The greatest religion is to be true to your own nature. Have faith in yourselves.
Sir, my concern is not whether God is on our side; my greatest concern is to be on God's side, for God is always right.
In faith and hope the world will disagree, but all mankind's concern is charity. .
Faith, as well intentioned as it may be, must be built on facts, not fiction - faith in fiction is a damnable false hope.
The thing the sixties did was to show us the possibilities and the responsibility that we all had. It wasn't the answer. It just gave us a glimpse of the possibility.
You can have religion with spirituality. You can also have religion without spirituality.
God's house must be clean, otherwise, God will just run away.
The higher animals are in a sense drawn into Man when he loves them and makes them (as he does) much more nearly human than they would otherwise be.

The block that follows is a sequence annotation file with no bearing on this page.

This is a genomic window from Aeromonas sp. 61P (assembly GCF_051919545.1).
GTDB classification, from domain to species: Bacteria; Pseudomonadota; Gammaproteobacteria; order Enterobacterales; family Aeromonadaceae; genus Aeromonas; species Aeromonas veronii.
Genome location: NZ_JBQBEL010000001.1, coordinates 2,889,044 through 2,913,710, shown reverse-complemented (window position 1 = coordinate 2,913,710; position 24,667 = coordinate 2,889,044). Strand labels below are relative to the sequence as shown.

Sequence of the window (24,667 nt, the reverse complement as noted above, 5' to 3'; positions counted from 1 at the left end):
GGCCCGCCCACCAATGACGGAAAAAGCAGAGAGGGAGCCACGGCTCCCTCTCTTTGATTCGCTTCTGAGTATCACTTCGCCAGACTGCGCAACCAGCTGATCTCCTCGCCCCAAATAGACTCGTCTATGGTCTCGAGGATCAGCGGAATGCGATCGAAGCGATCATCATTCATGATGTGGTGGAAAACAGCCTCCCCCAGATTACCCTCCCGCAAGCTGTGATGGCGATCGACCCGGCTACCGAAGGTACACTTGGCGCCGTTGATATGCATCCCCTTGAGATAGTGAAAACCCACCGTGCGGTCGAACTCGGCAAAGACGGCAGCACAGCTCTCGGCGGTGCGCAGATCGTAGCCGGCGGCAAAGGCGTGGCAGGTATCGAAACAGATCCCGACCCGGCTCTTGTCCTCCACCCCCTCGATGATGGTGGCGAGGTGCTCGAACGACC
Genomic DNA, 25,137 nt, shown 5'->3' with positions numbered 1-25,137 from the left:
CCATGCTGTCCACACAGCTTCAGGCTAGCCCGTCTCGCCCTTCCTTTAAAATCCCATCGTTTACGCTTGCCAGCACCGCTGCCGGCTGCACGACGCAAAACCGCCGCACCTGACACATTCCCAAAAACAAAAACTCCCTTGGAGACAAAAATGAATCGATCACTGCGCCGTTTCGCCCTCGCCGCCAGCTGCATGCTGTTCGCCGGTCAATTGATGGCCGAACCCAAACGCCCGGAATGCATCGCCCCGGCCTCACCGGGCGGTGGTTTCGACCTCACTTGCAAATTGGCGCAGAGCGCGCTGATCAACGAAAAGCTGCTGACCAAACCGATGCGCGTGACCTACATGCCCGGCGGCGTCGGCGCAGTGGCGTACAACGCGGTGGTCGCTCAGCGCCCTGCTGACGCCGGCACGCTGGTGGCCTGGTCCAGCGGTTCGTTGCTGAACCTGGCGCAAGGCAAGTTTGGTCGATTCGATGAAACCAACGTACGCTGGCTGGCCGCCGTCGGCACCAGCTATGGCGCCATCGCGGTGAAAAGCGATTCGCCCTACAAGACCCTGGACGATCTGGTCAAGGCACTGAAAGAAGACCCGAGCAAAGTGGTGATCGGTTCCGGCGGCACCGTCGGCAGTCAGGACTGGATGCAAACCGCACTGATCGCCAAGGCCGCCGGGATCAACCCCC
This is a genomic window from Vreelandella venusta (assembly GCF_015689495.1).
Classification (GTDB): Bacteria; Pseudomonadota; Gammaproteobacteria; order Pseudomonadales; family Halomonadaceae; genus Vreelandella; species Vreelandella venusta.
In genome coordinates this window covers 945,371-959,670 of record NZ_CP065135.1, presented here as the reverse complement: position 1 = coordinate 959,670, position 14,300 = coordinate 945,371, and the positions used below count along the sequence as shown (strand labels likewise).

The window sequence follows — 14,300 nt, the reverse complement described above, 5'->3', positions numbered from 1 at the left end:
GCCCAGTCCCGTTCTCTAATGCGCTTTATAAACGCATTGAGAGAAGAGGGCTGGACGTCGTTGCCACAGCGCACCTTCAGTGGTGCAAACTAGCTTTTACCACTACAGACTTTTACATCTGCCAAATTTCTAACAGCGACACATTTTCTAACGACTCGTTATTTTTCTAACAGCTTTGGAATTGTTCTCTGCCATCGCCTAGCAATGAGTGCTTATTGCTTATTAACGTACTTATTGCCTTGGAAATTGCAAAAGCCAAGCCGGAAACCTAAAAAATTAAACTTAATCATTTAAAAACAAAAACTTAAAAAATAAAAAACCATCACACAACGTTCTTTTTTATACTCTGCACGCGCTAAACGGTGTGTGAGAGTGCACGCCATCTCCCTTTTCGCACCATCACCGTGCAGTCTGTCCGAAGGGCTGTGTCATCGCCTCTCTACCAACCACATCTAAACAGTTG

I believe in the fundamental truth of all great religions of the world.
Blessed are the peacemakers for they shall be the sons of God.
Yes I am with you always, until the very end of time
You may never have proof of your importance but you are more important than you think. There are always those who couldnít do without you. The rub is that you donít always know who.
Sometimes the only way the good Lord can get into some hearts is to break them.
Everyone has the same God; only people differ.
The greatest quality of a man is to treat his enemies in a better way, for Allah himself showed kindness to his unbelievers.
I believe in God, only I spell it Nature.
I like the religion that teaches liberty, equality and fraternity.
Christianity, if false, is not important. If Christianity is true, however, it is of infinite importance. What it cannot be is moderately important.
A faith is a necessity to a man. Woe to him who believes in nothing.
It's really a wonder that I haven't dropped all my ideals, because they seem so absurd and impossible to carry out. Yet I keep them, because in spite of everything I still believe that people are really good at heart.
We tend to think of prayer, in spite of ourselves, in terms of profit and loss.